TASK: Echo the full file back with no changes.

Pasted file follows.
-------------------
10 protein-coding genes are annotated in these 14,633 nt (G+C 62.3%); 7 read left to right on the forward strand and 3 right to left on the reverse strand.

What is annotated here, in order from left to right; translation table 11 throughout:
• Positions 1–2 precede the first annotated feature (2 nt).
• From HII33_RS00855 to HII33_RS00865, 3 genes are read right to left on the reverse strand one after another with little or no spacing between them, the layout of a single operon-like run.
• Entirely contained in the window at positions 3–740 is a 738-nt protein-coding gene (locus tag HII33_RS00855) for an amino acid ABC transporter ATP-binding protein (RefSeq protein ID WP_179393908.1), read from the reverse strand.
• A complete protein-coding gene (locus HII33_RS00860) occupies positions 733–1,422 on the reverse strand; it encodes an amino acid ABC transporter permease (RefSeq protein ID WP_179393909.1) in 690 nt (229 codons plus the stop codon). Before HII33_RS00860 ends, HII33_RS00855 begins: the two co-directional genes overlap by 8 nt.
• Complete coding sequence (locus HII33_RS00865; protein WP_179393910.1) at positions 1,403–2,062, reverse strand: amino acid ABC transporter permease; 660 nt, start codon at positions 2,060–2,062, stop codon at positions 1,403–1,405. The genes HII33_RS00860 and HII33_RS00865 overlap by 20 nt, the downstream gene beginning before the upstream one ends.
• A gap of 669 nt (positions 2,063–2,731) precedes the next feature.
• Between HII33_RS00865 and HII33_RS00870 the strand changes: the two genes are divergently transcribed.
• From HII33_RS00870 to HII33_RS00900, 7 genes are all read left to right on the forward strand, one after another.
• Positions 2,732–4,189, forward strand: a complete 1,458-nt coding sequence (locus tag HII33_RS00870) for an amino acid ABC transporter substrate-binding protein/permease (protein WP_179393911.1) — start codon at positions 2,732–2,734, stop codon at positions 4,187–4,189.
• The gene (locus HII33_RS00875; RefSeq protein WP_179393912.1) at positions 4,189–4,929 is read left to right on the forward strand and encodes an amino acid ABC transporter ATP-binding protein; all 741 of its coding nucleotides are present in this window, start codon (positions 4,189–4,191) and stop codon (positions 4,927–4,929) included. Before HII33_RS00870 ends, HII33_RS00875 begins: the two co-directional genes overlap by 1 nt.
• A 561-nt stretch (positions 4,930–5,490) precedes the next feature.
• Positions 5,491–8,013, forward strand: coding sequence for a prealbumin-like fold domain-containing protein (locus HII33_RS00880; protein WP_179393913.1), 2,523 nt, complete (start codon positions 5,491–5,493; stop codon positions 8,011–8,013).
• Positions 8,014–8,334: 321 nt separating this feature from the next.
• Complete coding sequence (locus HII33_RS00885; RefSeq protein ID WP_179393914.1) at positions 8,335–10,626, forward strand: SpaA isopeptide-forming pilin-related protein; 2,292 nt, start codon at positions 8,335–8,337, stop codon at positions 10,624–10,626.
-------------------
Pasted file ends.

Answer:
10 protein-coding genes are annotated in these 14,633 nt (G+C 62.3%); 7 read left to right on the forward strand and 3 right to left on the reverse strand.

What is annotated here, in order from left to right; translation table 11 throughout:
• Positions 1–2 precede the first annotated feature (2 nt).
• From HII33_RS00855 to HII33_RS00865, 3 genes are read right to left on the reverse strand one after another with little or no spacing between them, the layout of a single operon-like run.
• Entirely contained in the window at positions 3–740 is a 738-nt protein-coding gene (locus tag HII33_RS00855) for an amino acid ABC transporter ATP-binding protein (RefSeq protein ID WP_179393908.1), read from the reverse strand.
• A complete protein-coding gene (locus HII33_RS00860) occupies positions 733–1,422 on the reverse strand; it encodes an amino acid ABC transporter permease (RefSeq protein ID WP_179393909.1) in 690 nt (229 codons plus the stop codon). Before HII33_RS00860 ends, HII33_RS00855 begins: the two co-directional genes overlap by 8 nt.
• Complete coding sequence (locus HII33_RS00865; protein WP_179393910.1) at positions 1,403–2,062, reverse strand: amino acid ABC transporter permease; 660 nt, start codon at positions 2,060–2,062, stop codon at positions 1,403–1,405. The genes HII33_RS00860 and HII33_RS00865 overlap by 20 nt, the downstream gene beginning before the upstream one ends.
• A gap of 669 nt (positions 2,063–2,731) precedes the next feature.
• Between HII33_RS00865 and HII33_RS00870 the strand changes: the two genes are divergently transcribed.
• From HII33_RS00870 to HII33_RS00900, 7 genes are all read left to right on the forward strand, one after another.
• Positions 2,732–4,189, forward strand: a complete 1,458-nt coding sequence (locus tag HII33_RS00870) for an amino acid ABC transporter substrate-binding protein/permease (protein WP_179393911.1) — start codon at positions 2,732–2,734, stop codon at positions 4,187–4,189.
• The gene (locus HII33_RS00875; RefSeq protein WP_179393912.1) at positions 4,189–4,929 is read left to right on the forward strand and encodes an amino acid ABC transporter ATP-binding protein; all 741 of its coding nucleotides are present in this window, start codon (positions 4,189–4,191) and stop codon (positions 4,927–4,929) included. Before HII33_RS00870 ends, HII33_RS00875 begins: the two co-directional genes overlap by 1 nt.
• A 561-nt stretch (positions 4,930–5,490) precedes the next feature.
• Positions 5,491–8,013, forward strand: coding sequence for a prealbumin-like fold domain-containing protein (locus HII33_RS00880; protein WP_179393913.1), 2,523 nt, complete (start codon positions 5,491–5,493; stop codon positions 8,011–8,013).
• Positions 8,014–8,334: 321 nt separating this feature from the next.
• Complete coding sequence (locus HII33_RS00885; RefSeq protein ID WP_179393914.1) at positions 8,335–10,626, forward strand: SpaA isopeptide-forming pilin-related protein; 2,292 nt, start codon at positions 8,335–8,337, stop codon at positions 10,624–10,626.